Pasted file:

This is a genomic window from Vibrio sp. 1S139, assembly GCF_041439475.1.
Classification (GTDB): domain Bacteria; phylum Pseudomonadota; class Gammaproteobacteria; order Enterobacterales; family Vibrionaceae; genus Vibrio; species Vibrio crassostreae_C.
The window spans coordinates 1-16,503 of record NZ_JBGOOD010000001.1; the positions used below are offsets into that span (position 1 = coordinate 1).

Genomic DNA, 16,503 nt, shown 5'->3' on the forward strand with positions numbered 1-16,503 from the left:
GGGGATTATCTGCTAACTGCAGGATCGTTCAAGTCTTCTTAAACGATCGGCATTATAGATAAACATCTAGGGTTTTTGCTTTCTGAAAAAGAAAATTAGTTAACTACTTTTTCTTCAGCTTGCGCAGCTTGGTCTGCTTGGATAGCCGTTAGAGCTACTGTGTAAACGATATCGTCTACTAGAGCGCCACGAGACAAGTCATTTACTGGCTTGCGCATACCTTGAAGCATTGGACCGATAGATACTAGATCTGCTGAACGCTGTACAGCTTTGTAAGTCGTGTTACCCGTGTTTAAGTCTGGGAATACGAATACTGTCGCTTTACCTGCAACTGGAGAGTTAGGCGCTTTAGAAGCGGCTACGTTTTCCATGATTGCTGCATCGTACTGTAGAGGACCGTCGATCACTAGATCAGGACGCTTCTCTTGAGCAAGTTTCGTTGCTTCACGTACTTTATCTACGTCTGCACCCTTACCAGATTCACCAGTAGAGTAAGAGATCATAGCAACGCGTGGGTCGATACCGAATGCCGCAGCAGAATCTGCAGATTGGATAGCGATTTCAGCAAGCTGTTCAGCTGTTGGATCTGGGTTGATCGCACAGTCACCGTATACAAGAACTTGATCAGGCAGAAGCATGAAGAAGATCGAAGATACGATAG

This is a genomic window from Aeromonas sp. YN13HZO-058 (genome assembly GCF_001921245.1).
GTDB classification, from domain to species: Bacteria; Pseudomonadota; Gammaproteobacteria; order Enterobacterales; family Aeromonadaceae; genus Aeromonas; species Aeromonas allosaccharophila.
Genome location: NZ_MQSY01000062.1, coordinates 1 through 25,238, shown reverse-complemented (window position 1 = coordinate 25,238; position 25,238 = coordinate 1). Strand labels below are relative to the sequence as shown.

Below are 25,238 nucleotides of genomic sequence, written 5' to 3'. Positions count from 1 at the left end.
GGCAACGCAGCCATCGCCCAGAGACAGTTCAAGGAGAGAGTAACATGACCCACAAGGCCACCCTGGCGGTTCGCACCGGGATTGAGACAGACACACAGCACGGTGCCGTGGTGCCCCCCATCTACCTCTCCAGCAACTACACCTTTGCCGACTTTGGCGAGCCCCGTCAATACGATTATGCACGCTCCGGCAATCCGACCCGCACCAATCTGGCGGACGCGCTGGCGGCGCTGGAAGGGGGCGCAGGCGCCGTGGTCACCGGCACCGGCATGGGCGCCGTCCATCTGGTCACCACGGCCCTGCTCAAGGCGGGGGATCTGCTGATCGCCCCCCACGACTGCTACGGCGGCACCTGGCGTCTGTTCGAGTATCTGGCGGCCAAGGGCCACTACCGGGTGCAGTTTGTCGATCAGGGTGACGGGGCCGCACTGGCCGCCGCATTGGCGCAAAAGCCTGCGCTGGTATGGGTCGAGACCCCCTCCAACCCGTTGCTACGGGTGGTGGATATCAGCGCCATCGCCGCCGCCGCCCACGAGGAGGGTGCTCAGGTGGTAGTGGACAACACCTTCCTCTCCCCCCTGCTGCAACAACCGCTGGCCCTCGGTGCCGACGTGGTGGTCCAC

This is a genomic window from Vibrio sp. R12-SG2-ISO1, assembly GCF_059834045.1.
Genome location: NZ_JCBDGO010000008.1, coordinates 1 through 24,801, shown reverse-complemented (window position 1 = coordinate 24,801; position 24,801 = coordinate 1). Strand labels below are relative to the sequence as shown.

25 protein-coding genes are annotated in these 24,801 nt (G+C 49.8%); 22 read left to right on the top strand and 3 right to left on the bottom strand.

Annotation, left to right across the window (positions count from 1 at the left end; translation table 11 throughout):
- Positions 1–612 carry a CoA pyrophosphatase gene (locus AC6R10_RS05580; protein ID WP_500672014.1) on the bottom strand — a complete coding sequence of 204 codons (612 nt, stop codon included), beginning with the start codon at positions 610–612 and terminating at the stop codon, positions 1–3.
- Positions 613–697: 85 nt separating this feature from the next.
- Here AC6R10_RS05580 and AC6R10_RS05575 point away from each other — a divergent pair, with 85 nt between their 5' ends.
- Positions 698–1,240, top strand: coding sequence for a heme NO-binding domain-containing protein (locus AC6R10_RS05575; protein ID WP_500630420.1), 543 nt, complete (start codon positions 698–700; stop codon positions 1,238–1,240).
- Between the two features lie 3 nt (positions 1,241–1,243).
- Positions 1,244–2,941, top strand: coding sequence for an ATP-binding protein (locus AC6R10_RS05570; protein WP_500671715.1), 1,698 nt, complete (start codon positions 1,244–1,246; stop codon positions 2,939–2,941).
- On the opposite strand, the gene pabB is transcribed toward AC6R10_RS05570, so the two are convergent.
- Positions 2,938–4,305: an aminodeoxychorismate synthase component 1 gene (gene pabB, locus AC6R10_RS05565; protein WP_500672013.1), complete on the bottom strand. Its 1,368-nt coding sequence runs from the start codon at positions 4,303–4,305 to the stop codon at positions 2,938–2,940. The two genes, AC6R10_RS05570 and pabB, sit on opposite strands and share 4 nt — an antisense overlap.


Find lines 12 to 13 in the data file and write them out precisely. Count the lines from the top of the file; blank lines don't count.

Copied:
Genome location: NZ_JCBDGO010000008.1, coordinates 1 through 24,801, shown reverse-complemented (window position 1 = coordinate 24,801; position 24,801 = coordinate 1). Strand labels below are relative to the sequence as shown.

25 protein-coding genes are annotated in these 24,801 nt (G+C 49.8%); 22 read left to right on the top strand and 3 right to left on the bottom strand.